Despite this provenance, it is still unclear how those conducting AIAs can achieve meaningful engagement and public participation for an assessment process that is itself under-developed. We suggest that some form of participation is better than none and organisations should be looking for ways to ensure that individual people and communities are actively involved in the assessment process.
Seeking diverse perspectives and providing a forum for careful and comfortable deliberation is necessarily time and resource intensive. There are also open questions around participation. Who should take part? How should the deliberative findings feed back into design and development? Who should fund and resource participation in AIAs?
Thinking of AIAs as a way of assessing the impacts of an algorithmic system before its implementation leaves open questions about the impact of algorithmic systems already in use. Is there an optimal moment, over the course of the lifecycle of an algorithmic system, to assess impact? If there is, what is it? The answers to these questions are still unclear.
For example, human rights impact assessments have been adopted to retroactively assess the impact of a technology on human rights after it has been implemented, to learn from its failures.
Due to the iterative nature of algorithmic systems, it is reasonable to argue that AIAs should be completed at multiple intervals after established trigger points, such as after a period of significant model redevelopment.
Reiterating the impact assessment process would require accountability mechanisms being in place long-term and it is unclear how that would work in practice. One option would be to reaffirm the role of other governance mechanisms already in use to complement the AIA.
One relevant model we encountered in our research is post-market surveillance. Used in the context of medical devices to monitor the performance of device or system once adopted into a clinical setting, post-market surveillance enables responsive incident reporting to prevent more widespread harm.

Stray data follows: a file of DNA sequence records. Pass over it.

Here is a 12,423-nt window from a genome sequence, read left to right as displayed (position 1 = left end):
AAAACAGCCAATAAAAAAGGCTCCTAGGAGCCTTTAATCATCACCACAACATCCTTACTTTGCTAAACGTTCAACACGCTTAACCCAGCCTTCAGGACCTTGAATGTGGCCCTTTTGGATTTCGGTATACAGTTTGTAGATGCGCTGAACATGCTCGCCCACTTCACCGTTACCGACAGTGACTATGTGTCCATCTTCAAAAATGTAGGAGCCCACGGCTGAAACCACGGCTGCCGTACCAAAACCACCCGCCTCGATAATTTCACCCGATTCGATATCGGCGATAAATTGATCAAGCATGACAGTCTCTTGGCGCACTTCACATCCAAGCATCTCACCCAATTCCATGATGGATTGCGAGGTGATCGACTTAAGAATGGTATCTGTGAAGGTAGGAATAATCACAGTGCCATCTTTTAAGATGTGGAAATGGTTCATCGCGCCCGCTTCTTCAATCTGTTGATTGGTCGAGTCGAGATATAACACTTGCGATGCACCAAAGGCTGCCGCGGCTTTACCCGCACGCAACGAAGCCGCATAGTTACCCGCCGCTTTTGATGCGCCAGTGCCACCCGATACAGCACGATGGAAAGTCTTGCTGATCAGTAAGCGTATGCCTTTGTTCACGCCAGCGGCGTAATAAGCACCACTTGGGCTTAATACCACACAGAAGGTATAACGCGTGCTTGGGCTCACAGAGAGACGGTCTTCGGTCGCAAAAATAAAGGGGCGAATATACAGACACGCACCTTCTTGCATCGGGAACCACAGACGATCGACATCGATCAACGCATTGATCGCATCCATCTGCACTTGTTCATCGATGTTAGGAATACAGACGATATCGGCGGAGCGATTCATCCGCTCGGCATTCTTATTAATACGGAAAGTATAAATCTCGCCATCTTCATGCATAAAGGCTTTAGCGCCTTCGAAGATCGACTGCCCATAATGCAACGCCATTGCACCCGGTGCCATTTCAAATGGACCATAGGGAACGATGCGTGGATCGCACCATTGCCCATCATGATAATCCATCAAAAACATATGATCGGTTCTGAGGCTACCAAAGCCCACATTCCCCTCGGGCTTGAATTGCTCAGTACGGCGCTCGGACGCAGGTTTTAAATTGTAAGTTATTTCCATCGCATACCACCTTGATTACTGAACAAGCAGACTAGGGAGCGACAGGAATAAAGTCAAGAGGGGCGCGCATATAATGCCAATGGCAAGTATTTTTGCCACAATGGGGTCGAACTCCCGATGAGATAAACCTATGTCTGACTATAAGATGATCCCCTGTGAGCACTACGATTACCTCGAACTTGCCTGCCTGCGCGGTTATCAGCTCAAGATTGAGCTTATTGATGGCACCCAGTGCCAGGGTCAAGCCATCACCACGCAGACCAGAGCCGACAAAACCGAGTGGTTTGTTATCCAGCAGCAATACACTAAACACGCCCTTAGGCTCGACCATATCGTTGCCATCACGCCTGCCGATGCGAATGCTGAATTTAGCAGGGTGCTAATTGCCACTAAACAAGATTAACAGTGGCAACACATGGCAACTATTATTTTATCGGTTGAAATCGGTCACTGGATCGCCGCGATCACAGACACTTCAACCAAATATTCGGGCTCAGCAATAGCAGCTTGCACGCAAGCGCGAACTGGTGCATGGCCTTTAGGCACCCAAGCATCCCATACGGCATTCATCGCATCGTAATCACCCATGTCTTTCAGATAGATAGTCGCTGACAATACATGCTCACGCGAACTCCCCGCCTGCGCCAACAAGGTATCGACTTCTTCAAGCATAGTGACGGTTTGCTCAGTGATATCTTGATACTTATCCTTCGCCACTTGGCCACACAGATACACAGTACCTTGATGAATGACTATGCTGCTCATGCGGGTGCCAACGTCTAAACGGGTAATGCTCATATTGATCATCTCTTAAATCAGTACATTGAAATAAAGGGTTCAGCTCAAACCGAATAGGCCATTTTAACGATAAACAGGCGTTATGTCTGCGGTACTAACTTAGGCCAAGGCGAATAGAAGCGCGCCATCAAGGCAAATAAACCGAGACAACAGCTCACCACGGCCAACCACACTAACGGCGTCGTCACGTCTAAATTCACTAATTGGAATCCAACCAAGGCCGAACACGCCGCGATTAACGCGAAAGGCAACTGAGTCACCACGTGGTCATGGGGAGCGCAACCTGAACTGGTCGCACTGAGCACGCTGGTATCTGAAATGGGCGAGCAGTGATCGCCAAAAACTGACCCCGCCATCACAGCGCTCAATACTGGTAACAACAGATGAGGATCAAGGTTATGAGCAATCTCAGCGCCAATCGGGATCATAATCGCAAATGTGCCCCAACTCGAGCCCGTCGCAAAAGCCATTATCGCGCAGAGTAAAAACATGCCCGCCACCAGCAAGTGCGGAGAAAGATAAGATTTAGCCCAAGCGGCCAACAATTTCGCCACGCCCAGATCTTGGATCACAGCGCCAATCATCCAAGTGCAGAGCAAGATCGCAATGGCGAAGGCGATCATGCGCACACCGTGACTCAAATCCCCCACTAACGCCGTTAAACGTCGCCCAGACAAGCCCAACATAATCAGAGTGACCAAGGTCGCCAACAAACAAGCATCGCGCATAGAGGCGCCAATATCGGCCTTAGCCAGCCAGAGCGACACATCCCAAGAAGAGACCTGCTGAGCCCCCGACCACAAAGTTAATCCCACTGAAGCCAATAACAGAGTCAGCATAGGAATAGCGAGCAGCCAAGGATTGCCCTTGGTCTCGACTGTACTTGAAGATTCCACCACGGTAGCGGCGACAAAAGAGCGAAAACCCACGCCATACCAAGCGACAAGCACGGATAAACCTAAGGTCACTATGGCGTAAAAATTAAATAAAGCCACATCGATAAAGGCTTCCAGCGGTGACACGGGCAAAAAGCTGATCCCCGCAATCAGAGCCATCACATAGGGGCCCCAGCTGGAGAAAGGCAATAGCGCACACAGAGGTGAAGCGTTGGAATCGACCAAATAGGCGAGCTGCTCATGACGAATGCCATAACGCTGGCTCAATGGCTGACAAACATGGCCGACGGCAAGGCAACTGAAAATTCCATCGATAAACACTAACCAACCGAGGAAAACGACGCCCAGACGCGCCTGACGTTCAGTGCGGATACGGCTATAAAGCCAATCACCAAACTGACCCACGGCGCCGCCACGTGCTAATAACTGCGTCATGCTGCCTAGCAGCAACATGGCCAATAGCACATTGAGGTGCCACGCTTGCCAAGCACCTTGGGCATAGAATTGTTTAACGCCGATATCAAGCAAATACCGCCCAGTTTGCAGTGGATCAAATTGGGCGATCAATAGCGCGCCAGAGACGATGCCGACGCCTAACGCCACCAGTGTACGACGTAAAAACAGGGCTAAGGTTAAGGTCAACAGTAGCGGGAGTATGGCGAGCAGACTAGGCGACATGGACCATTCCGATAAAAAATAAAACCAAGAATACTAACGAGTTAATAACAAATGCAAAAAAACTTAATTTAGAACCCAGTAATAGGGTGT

Revisiting the AIA process once an algorithmic system is in place would help organisations respond to any impacts that arise ex post and help entrench accountability across the whole development lifecycle. However, establishing a fixed procedure for this type of accountability mechanism is challenging, given the variety and specificity of different use cases.
To promote transparency and build accountability, it is often recommended that the results of AIAS are published at a central location. For instance, the Canadian Directive on Automated Decision-Making already mandates that completed AIAs are published. Impact assessments in other domains, like human rights impact assessments and data protection impact assessments, have drawn criticism for not mandating that the results are published for external scrutiny.
However, there is uncertainty about which details of an AIA process can be made public in a way that wide and varied audiences can meaningfully engage with them. In the example case of the Canadian AIA, it is not clear whether people are able to enter into a dialogue about the publishable details or contest the findings.
The mere act of publishing details about AIAs should not be considered as standing in for accountability. True accountability means delivering the possibility to understand, challenge or deliberate on the findings of an assessment.
Anyone looking to use AIAs should consider how to publish the findings in a way that truly enables critical dialogue with wider audiences, improves the quality of future AIAs and encourages reflexive practice.
Assessment of AIAs
Given the infancy of AIAs, there is little consensus over how to establish the effectiveness of individual AIAs or to cross-compare which kinds of AIA approach may be more effective in different contexts.
In our research with the NHS AI Lab, we explored the possibility of instituting an independent assessor to partly address this problem by offering a level of external scrutiny. This was conceived as a short-term solution and may not be applicable to all contexts.
As new models of AIAs are trialled and added to a public portfolio of reference cases, we envisage that a paradigm of standards which ensures the adequacy of the assessment process will emerge.
By stepping back to consider some of the practical challenges discussed in this blog post, policymakers and researchers will be better equipped to make important decisions on implementation. How will AIAs be used? What should they include and – most importantly – who should they benefit?
To be able to make robust claims about the effectiveness of AIAs, we need policymakers, researchers and developers to work together to test, trial and iterate AIAs across a variety of contexts. This collaborative scoping effort ahead of law-making will help ensure that, instead of offering empty platitudes, AIAs help build and entrench meaningful accountability for individuals and society.
If you would like to find out more about our project with the NHS AI Lab or Ada’s work on algorithmic accountability , please email Jenny Brennan, Senior Researcher.